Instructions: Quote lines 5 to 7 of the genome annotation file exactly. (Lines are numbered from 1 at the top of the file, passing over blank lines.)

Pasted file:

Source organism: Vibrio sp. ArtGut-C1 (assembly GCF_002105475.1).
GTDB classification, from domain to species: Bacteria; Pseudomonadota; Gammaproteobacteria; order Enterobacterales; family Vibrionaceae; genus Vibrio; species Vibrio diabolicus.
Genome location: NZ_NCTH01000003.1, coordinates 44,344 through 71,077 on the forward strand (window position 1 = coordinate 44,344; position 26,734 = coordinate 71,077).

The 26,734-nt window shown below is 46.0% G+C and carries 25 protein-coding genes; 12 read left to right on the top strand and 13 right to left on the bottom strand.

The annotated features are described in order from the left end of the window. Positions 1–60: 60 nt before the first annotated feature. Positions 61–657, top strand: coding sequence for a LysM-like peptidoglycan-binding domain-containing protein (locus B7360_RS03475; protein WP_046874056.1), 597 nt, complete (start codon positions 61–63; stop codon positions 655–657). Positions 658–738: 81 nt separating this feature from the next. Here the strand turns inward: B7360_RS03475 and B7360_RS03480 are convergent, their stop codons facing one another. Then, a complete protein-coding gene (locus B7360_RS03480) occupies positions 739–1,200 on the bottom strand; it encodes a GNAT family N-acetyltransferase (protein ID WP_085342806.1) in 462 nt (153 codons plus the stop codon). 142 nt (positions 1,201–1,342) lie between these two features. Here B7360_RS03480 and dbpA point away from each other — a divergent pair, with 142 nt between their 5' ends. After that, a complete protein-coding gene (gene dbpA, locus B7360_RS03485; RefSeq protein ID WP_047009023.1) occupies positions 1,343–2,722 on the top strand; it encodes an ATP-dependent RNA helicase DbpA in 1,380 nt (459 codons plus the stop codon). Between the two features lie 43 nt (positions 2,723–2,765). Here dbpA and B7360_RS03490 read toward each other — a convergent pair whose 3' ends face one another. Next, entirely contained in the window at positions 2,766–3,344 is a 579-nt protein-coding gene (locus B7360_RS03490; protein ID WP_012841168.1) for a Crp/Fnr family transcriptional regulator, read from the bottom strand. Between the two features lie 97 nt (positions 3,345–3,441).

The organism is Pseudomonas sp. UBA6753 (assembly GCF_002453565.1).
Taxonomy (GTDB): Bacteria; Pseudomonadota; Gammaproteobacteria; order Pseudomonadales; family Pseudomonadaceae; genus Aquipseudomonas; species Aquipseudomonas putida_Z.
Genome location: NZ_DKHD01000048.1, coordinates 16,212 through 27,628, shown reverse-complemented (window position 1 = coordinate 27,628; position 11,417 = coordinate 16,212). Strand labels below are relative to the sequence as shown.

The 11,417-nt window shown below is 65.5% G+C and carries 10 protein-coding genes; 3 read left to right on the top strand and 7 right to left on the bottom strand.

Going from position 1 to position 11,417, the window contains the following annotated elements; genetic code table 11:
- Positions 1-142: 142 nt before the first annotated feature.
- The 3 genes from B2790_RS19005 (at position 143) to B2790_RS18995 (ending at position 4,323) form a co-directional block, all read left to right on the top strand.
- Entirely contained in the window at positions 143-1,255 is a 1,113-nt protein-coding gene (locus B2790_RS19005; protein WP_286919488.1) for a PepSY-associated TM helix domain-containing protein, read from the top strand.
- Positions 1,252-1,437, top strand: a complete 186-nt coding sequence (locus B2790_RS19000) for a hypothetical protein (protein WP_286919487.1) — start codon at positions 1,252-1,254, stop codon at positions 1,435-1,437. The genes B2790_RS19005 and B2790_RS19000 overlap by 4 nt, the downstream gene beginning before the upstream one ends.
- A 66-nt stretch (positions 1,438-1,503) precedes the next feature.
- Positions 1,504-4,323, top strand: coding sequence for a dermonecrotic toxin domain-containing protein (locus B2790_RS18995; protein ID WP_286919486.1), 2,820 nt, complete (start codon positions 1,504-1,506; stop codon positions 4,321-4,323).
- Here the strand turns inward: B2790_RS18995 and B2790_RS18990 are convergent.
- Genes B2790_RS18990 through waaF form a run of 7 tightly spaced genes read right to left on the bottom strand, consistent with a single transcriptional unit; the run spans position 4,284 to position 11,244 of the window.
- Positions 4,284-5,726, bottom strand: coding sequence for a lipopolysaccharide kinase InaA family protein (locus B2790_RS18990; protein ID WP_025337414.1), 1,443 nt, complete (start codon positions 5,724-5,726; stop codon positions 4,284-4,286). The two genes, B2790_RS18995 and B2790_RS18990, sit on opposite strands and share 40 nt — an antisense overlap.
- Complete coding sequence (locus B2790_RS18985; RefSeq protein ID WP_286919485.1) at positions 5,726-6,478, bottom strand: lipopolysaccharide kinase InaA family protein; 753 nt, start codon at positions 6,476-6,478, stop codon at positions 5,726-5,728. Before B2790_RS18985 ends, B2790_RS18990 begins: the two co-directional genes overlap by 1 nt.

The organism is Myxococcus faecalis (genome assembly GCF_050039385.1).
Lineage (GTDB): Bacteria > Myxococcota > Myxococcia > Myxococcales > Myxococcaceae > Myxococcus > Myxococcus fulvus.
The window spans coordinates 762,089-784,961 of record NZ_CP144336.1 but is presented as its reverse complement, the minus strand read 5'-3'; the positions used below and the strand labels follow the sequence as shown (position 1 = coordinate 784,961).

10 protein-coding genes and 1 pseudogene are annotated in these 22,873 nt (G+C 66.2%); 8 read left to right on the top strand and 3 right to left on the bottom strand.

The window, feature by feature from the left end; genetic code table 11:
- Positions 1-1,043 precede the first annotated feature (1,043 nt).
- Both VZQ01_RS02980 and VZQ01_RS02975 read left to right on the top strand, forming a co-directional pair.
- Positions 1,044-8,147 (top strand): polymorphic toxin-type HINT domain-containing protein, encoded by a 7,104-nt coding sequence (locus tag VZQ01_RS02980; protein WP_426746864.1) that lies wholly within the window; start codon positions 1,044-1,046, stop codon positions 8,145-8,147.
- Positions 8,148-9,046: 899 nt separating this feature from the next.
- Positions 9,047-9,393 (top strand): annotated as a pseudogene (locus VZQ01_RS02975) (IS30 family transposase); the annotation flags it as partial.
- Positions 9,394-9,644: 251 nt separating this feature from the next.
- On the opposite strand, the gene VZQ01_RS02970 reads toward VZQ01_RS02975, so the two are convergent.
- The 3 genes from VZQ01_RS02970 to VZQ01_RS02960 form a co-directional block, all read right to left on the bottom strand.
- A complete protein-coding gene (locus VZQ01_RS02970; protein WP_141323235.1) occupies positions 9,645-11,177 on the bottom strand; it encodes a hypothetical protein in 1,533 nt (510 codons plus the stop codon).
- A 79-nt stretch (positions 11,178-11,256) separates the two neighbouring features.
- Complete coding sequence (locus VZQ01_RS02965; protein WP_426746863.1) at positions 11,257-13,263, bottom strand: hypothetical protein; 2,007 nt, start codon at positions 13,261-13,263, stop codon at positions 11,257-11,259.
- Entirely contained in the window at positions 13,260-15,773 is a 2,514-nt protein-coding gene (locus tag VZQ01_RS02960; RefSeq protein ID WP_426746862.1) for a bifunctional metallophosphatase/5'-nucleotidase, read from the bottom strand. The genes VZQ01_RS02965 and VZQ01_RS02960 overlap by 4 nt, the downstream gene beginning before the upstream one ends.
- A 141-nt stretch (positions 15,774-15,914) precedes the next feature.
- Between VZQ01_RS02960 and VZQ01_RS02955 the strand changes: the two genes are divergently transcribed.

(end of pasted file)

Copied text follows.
The annotated features are described in order from the left end of the window. Positions 1–60: 60 nt before the first annotated feature. Positions 61–657, top strand: coding sequence for a LysM-like peptidoglycan-binding domain-containing protein (locus B7360_RS03475; protein WP_046874056.1), 597 nt, complete (start codon positions 61–63; stop codon positions 655–657). Positions 658–738: 81 nt separating this feature from the next. Here the strand turns inward: B7360_RS03475 and B7360_RS03480 are convergent, their stop codons facing one another. Then, a complete protein-coding gene (locus B7360_RS03480) occupies positions 739–1,200 on the bottom strand; it encodes a GNAT family N-acetyltransferase (protein ID WP_085342806.1) in 462 nt (153 codons plus the stop codon). 142 nt (positions 1,201–1,342) lie between these two features. Here B7360_RS03480 and dbpA point away from each other — a divergent pair, with 142 nt between their 5' ends. After that, a complete protein-coding gene (gene dbpA, locus B7360_RS03485; RefSeq protein ID WP_047009023.1) occupies positions 1,343–2,722 on the top strand; it encodes an ATP-dependent RNA helicase DbpA in 1,380 nt (459 codons plus the stop codon). Between the two features lie 43 nt (positions 2,723–2,765). Here dbpA and B7360_RS03490 read toward each other — a convergent pair whose 3' ends face one another. Next, entirely contained in the window at positions 2,766–3,344 is a 579-nt protein-coding gene (locus B7360_RS03490; protein ID WP_012841168.1) for a Crp/Fnr family transcriptional regulator, read from the bottom strand. Between the two features lie 97 nt (positions 3,345–3,441).

The organism is Pseudomonas sp. UBA6753 (assembly GCF_002453565.1).
Taxonomy (GTDB): Bacteria; Pseudomonadota; Gammaproteobacteria; order Pseudomonadales; family Pseudomonadaceae; genus Aquipseudomonas; species Aquipseudomonas putida_Z.